Eric Weinstein, the managing director of Thiel Capital, has coined the term “DISC” – the Distributed Idea Suppression Complex. His theory explores the idea that there is a network that exists amongst society that acts as a suppression mechanism for ideas that counter a prevailing narrative.
Thinking about the DISC doesn’t require one to believe in a top-down global conspiracy or anything like that—it just requires one to explore the possibility that innovative ideas can sometimes be ignored, or even suppressed, when they challenge the status quo. To “slip the DISC,” in Eric’s own words, is to work around this suppression complex and bring the idea into the mainstream.
A DISC exists when there exists a power structure that can be threatened by new ideas, and a network of individuals all work to suppress these ideas. This network of individuals doesn’t need to collude for the DISC to exist—the existence of this existential threat to their collective power structure ensures that each individual is incentivized to do their part and contribute to the distributed suppression of these ideas.
The creation of Bitcoin in 2009 led to the creation of new businesses and applications. Many began to see the promise that a large-scale digital cash system could bring to industries old and new.
As a result of a long and nonsensical scaling debate, the creation of businesses and applications on top of Bitcoin was short-lived, and instead entrepreneurs and developers in the space began working on competing cryptocurrencies and businesses selling “blockchain” solutions that had nothing to do with Bitcoin. This new ecosystem of thousands of digital currency tokens and largely unregulated exchanges brought large amounts of wealth into the hands of unlikely people.
As Bitcoin’s mining reward halves, the history of Bitcoin’s scaling debate is going to become relevant again. As Satoshi outlined many times, the plan was always for a large-scale increase in Bitcoin transactions (and fees) to subsidize miners in lieu of the decreasing blocksize reward.
While BTC proponents have pivoted to argue that Bitcoin is digital gold (and not cash), they haven’t yet come up for an economic motive for miners to continue mining the chain after the block reward is gone. As Kurt Wuckert Jr. elegantly outlines in the linked piece above—we have to wonder what happened to all of the reasonable people who warned about this unsustainability of the digital gold narrative?
I propose a simple theory: the vast amount of wealth in the digital currency ecosystem (aproximate $240B market cap) has created a distributed network of individuals who are financially invested against Bitcoin’s success. This group of individuals, who at one point supported Bitcoin’s success, have a financial stake in suppressing any ideas that suggest their businesses, solutions, and blockchains all cannot succeed without using the Bitcoin SV (BSV) blockchain. Let’s take a few examples:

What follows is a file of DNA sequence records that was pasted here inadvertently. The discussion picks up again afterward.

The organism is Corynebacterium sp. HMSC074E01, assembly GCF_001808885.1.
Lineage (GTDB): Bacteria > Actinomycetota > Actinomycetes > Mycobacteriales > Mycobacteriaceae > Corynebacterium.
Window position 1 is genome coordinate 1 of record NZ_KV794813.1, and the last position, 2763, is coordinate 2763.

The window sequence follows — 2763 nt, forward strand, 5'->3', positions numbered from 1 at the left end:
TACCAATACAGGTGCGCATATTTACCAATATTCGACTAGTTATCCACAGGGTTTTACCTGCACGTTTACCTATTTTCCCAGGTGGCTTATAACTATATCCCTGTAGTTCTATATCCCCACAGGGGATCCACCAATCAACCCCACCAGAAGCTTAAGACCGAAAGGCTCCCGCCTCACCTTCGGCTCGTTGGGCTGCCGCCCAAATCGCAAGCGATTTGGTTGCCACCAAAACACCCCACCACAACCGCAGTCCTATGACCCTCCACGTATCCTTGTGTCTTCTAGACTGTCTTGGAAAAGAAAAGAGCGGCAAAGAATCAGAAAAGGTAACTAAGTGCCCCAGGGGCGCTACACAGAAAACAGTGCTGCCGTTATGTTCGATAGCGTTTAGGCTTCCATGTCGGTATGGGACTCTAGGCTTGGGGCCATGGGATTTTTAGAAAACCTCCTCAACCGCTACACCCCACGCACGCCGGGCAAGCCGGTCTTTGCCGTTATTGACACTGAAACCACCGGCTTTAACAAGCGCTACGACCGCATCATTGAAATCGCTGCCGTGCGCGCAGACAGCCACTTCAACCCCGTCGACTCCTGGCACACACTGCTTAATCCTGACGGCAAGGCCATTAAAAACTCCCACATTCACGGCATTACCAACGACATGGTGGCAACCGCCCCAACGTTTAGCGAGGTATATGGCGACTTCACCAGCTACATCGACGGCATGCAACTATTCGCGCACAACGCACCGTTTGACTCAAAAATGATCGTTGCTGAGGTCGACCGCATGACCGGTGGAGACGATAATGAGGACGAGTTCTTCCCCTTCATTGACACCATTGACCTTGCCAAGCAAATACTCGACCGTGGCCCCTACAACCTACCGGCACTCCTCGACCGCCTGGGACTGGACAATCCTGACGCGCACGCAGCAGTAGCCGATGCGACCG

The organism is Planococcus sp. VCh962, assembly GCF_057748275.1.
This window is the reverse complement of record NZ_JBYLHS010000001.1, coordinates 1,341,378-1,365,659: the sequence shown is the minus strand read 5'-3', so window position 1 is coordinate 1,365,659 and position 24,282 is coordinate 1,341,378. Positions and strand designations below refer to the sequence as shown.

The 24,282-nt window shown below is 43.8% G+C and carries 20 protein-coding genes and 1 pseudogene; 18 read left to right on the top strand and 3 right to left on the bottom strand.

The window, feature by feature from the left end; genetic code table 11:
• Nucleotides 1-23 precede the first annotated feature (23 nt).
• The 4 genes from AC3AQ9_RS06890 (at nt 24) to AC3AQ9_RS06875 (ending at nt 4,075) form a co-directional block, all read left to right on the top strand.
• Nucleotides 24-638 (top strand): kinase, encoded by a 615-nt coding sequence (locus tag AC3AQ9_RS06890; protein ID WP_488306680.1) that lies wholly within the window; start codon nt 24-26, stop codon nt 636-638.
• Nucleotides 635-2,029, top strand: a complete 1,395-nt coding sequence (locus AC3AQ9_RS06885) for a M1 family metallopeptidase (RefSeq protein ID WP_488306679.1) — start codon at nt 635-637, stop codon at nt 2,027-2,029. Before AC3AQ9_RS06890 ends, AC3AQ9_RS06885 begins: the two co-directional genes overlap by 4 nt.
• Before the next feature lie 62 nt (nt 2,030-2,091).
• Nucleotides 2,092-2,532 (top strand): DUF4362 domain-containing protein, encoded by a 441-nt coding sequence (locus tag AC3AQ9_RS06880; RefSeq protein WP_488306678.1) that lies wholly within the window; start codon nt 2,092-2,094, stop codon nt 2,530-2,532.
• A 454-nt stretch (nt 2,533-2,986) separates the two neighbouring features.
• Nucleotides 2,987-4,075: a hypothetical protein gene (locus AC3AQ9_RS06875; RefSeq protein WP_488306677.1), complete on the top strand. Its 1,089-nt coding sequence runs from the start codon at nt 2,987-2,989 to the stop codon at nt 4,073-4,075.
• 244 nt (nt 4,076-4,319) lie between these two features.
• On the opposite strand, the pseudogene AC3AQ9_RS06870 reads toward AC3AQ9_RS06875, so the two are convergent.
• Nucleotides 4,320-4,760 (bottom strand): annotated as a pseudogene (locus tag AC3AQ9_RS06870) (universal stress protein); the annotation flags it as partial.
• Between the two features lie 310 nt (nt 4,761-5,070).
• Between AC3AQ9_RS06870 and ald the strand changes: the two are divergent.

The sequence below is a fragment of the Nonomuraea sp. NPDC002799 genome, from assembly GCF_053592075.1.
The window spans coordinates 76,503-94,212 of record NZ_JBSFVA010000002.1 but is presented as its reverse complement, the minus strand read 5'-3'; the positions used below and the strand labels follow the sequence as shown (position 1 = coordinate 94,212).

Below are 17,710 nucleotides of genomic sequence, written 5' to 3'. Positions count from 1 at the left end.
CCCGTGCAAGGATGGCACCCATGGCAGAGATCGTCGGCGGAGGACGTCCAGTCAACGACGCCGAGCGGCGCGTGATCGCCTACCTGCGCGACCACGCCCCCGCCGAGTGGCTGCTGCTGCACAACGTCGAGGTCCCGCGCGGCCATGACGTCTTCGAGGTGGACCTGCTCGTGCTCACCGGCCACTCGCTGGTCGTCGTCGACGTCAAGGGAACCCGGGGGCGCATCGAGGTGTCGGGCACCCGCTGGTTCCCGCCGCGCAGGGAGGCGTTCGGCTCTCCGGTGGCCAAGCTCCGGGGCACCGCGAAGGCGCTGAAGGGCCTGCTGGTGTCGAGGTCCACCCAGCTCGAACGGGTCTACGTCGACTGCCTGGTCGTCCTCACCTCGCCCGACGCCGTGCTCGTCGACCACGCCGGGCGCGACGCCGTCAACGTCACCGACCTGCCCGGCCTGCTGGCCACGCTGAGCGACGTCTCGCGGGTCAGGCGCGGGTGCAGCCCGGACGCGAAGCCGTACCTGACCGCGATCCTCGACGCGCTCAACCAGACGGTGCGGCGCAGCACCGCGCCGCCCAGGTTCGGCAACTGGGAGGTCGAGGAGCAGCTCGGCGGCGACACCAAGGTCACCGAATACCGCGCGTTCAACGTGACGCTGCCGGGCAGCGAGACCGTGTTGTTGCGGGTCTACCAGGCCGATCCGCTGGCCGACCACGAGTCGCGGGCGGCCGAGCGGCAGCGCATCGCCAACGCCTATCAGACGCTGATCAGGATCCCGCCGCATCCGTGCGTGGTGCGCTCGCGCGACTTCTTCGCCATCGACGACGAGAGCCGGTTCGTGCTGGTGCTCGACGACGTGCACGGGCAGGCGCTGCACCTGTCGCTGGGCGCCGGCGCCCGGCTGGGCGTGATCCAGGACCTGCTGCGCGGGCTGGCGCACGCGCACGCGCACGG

- Erik Voorhees was once an early proponent of Bitcoin. He advocated for Bitcoin’s success and for scaling Bitcoin onchain. In 2014 he founded Shapeshift, a company that allows users to trade between cryptocurrencies. His entire company creates revenue from the existence of multiple cryptocurrencies and having users trade between them. He argues against Bitcoin maximalism and is outspoken that Craig Wright is not Satoshi.
Maximalism: The idea that decentralization is extremely important but only one blockchain and only one form of money is acceptable 🧐
— Erik Voorhees (@ErikVoorhees) January 28, 2019
As if we needed more proof that Craig Wright wasnt Satoshi… he would have never filed patents on Bitcoin. Craig isnt even trying anymore.
— Erik Voorhees (@ErikVoorhees) June 21, 2016
- Vitalik Buterin was an early advocate for Bitcoin who made money writing for Bitcoin magazines. When he initially had the idea to build a decentralized virtual machine, he initially looked to build this on top of Bitcoin. Due to limitations put in place by the BTC Core developers, he decided instead to build what would become Ethereum on a separate blockchain. The idea of Bitcoin being able to do everything Ethereum can do (only better) and not suffer from the scaling issues that Ethereum does is a very threatening prospect for Buterin. Not only are the millions of dollars in ether he holds that were raised from token sales at risk, but his own reputation is on the line. Buterin infamously publicly stated that Craig Wright was not Satoshi as if he knew more than Gavin Andresen.